Great to see Tony Hirst dismembering the Digital Britain Interim report and reassembling it on the WordPress-powered WriteToReply blog, supporting paragraph-specific comments from the public whom the report wishes to consult.
But wait a minute… <swirly timewarp venetian blind transition*> 1997, The Dearing Report is published on the Future Of Higher Education, and… we dismember and reassemble it to enable paragraph-specific comments from the public whom the report wishes to consult. * hey, it’s Friday evening!
This time though, instead of a nice Web 2.0 tool downloaded for free and hosted in the cloud, we’ve employed a programmer for 6 months to write a Java desktop toolkit to process an HTML document in order to generate a frames-heavy document discussion environment called D3E [sourceforge / screencasts] which hypertextualises the Dearing Report, generating an automated contents list, bibliographic reference links, and a comment icon inserted next to each new heading and paragraph, which links to the corresponding thread in a customised HyperNews forum. I even managed to Google a screenshot of it, since I lost all mine. I love ‘old’ web screenshots: they speak volumes about their era.
Now, the interesting thing of course is to ask, what’s new, and what’s not?
- On the technical front, attaching interactive commentaries to sections in a document no longer feels groundbreaking. It kinda did in the mid-90s. It’s now nice and easy to set up, and possibly easier to use. Good stuff. And of course, there are feeds coming off it, and Tony cunningly used Twitter to raise enough interest to rapidly get mainstream media coverage. Not possible in 97. Our Hypertext Godfathers have left their legacy. Engelbart’s paragraph-level link referencing is used in both systems, but Nelson’s transclusions have only found everyday reality with Web 2.0 feeds and embed code, enabling WriteToReply contributions to tunnel through the net to myriad unknown sites.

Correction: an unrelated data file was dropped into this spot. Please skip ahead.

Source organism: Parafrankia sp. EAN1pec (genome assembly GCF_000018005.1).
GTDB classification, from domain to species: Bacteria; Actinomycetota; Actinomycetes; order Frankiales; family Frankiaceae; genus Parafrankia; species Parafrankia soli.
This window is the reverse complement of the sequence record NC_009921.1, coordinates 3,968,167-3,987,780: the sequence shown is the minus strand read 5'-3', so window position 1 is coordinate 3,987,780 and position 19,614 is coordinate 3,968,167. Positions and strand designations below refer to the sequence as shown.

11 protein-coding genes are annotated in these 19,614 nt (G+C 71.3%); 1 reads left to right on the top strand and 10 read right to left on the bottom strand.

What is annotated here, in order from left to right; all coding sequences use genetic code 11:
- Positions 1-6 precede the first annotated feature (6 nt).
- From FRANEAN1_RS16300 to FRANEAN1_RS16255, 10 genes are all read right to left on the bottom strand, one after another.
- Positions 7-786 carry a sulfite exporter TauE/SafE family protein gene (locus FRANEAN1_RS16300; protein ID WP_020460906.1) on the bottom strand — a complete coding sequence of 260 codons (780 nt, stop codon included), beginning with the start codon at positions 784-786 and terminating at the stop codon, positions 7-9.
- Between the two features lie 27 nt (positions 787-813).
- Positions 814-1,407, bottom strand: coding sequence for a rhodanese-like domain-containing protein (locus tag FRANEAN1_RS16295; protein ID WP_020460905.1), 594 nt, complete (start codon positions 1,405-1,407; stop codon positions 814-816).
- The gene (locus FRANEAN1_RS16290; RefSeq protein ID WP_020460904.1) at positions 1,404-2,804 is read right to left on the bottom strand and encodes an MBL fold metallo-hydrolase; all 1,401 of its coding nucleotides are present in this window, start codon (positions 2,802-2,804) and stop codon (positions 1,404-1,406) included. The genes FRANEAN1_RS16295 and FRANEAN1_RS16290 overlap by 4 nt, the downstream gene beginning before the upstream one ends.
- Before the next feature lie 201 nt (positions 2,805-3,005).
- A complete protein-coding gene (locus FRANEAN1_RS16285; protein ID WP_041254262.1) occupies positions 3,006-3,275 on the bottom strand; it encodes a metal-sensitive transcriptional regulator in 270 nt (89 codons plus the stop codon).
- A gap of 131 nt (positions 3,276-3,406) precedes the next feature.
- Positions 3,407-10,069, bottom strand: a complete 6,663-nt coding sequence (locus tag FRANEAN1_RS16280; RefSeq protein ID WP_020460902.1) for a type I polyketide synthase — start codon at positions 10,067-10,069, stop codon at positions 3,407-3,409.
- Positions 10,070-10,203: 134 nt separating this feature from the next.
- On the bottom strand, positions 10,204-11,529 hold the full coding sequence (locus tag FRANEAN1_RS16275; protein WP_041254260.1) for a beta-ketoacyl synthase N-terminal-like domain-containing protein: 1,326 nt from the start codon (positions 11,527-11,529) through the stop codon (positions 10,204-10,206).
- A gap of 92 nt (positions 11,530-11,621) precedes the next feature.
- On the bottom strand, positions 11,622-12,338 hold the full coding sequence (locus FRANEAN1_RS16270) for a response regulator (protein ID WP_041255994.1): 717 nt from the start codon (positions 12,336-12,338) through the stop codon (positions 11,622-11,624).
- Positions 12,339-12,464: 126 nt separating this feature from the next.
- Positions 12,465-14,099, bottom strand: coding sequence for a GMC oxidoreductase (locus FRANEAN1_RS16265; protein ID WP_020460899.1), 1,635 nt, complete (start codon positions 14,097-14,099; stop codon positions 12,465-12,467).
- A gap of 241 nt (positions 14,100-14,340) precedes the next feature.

- On the political front, we have to ask will it make a difference? For the Dearing exercise, we had Diana Laurillard, a member of the National Inquiry into the Future of HE and a senior person at the OU, who could take the online contributions and feed them into its deliberations. WriteToReply’s Open Letter to Lord Carter and the ‘Digital Britain – Interim Report’ Team is one way to raise the stakes, and increase the motivation of the public to contribute via this channel. And that is surely the societal dimension to e-Democracy tools such as this. The scare commodity is attention, so what decides whether one channel will receive the eyes on it that are required to give it authority?
In 1997, I was reflecting on D3E, and trying to conceive what came next. How should we evolve from what was essentially the chunking of a traditional document into hypertextual pieces with traditional threaded commentary hanging of them, into… whatever should come next? Drawing on the foundational work of the hypertext research community into graphical ‘browser-based hypermedia’, such as PARC’s NoteCards and MCC’s gIBIS, I became convinced that the future was to layer semantic webs of interpretation over the vanilla Web, and to be able to filter and visualize them in order to see the conceptual structure of the ideas and arguments that conventional prose hides.Why can’t the platform tell me something about the logical structure of this debate, not just show me chronologically structured postings?
That evolved into our Hypermedia Discourse tools like Compendium, ClaiMaker, ClaimSpotter and now Cohere. These feel like the wall scatchings of cavemen, struggling to give birth to a new medium and literacy — but in 12 years’ time…
Meantime, all power to you Tony. I hope that we may now be in an era where the crowd really can, through intelligent swarming, build not only critical mass but critical comment with tools such as this. And yes, let’s try and figure out what you get when you mix WriteToReply with Cohere and simmer for 30mins 😉